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  1. Free, publicly-accessible full text available January 1, 2024
  2. Abstract Liquid crystal elastomers that offer exceptional load-deformation response at low frequencies often require consideration of the mechanical anisotropy only along the two symmetry directions. However, emerging applications operating at high frequencies require all five true elastic constants. Here, we utilize Brillouin light spectroscopy to obtain the engineering moduli and probe the strain dependence of the elasticity anisotropy at gigahertz frequencies. The Young’s modulus anisotropy, E || / E ⊥ ~2.6, is unexpectedly lower than that measured by tensile testing, suggesting disparity between the local mesogenic orientation and the larger scale orientation of the network strands. Unprecedented is the robustness of E || / E ⊥ to uniaxial load that it does not comply with continuously transformable director orientation observed in the tensile testing. Likewise, the heat conductivity is directional, κ || / κ ⊥ ~3.0 with κ ⊥ = 0.16 Wm −1 K −1 . Conceptually, this work reveals the different length scales involved in the thermoelastic anisotropy and provides insights for programming liquid crystal elastomers on-demand for high-frequency applications. 
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    Free, publicly-accessible full text available December 1, 2023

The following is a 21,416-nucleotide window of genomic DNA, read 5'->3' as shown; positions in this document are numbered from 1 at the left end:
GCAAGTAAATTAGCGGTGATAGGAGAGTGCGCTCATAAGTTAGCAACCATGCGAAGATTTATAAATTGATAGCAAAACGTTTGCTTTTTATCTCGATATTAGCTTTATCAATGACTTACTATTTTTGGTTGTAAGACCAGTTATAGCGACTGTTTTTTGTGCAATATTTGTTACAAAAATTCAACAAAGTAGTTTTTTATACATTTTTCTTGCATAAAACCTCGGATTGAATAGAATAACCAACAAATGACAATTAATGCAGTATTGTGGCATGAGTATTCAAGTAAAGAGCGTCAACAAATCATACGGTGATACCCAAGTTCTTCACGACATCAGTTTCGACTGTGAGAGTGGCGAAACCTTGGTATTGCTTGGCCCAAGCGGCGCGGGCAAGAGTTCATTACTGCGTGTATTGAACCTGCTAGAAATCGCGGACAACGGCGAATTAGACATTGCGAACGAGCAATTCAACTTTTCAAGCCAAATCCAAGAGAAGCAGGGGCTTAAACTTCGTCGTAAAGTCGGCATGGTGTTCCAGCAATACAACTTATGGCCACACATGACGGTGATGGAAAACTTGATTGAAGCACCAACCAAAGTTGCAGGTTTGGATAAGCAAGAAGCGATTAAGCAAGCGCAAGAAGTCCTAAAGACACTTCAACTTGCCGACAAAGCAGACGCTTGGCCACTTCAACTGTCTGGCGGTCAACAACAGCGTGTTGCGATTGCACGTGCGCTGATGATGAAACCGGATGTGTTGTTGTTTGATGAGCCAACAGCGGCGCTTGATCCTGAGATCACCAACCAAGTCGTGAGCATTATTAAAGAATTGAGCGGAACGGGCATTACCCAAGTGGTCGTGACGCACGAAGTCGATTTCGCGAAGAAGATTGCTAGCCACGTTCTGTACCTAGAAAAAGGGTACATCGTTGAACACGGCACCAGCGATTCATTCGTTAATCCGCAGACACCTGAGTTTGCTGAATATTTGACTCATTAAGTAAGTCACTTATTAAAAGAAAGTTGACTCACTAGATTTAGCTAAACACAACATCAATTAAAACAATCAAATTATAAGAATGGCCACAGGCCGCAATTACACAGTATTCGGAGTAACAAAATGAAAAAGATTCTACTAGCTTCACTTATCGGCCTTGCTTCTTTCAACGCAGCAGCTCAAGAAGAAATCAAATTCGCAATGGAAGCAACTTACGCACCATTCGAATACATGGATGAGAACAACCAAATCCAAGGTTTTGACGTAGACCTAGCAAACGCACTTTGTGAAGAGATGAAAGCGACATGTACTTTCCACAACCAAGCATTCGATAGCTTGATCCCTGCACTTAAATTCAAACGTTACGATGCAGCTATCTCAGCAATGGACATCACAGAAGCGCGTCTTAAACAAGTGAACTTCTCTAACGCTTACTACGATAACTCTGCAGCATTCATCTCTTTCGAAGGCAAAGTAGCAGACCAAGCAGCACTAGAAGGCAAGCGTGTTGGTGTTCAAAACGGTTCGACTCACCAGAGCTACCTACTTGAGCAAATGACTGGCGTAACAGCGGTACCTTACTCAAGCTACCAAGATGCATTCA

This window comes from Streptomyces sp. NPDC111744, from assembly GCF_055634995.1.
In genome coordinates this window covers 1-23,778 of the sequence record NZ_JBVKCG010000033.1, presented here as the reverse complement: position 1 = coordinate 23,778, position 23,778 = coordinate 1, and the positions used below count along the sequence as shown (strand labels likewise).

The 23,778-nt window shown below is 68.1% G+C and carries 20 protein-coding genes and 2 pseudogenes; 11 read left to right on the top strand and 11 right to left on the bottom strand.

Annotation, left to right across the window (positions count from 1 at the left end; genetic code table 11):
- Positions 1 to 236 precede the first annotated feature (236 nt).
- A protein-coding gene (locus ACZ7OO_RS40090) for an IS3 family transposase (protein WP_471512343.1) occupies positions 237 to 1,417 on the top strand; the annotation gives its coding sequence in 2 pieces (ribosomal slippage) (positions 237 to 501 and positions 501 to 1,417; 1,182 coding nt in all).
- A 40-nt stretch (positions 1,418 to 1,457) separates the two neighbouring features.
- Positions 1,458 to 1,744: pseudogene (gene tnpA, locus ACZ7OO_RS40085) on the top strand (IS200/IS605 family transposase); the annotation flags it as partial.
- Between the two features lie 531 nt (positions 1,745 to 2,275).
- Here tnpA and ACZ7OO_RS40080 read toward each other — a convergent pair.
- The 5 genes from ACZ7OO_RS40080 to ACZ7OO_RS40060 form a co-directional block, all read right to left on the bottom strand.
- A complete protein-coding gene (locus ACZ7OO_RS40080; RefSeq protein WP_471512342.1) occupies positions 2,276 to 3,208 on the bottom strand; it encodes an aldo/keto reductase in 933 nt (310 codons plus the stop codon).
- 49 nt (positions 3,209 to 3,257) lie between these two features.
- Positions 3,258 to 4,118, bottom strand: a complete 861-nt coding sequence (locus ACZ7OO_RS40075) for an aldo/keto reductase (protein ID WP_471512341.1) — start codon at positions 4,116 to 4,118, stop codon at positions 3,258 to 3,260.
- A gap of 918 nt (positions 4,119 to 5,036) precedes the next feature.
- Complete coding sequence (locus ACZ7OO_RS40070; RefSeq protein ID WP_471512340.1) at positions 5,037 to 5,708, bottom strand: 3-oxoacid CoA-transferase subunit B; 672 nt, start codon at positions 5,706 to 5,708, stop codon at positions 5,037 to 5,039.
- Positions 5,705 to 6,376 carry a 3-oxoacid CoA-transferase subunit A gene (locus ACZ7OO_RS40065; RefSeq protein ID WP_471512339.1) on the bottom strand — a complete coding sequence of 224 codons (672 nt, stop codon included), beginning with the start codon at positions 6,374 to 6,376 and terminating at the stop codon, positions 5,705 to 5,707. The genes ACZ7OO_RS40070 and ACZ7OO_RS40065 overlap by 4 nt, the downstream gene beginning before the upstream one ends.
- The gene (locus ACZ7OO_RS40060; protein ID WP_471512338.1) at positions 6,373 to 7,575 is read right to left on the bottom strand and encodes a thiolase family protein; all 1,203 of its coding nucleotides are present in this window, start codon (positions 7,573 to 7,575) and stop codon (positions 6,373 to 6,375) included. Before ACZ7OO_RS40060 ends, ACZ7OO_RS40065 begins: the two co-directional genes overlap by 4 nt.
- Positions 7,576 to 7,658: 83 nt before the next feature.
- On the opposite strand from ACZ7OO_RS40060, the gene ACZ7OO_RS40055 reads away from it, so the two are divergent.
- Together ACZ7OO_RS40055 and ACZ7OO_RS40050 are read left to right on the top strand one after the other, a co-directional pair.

3. A ubiquitous structural feature in biological systems is texture in extracellular matrix that gains functions when hardened, for example, cell walls, insect scales, and diatom tests. Here, we develop patterned liquid crystal elastomer (LCE) particles by recapitulating the biophysical patterning mechanism that forms pollen grain surfaces. In pollen grains, a phase separation of extracellular material into a pattern of condensed and fluid-like phases induces undulations in the underlying elastic cell membrane to form patterns on the cell surface. In this work, LCE particles with variable surface patterns were created through a phase separation of liquid crystal oligomers (LCOs) droplet coupled to homeotropic anchoring at the droplet interface, analogously to the pollen grain wall formation. Specifically, nematically ordered polydisperse LCOs and isotropic organic solvent (dichloromethane) phase-separate at the surface of oil-in-water droplets, while, different LCO chain lengths segregate to different surface curvatures simultaneously. This phase separation, which creates a distortion in the director field, is in competition with homeotropic anchoring induced by sodium dodecyl sulfate (SDS). By tuning the polymer chemistry of the system, we are able to influence this separation process and tune the types of surface patterns in these pollen-like microparticles. Our study reveals that the energetically favorable biological mechanism can be leveraged to offer simple yet versatile approaches to synthesize microparticles for mechanosensing, tissue engineering, drug delivery, energy storage, and displays.

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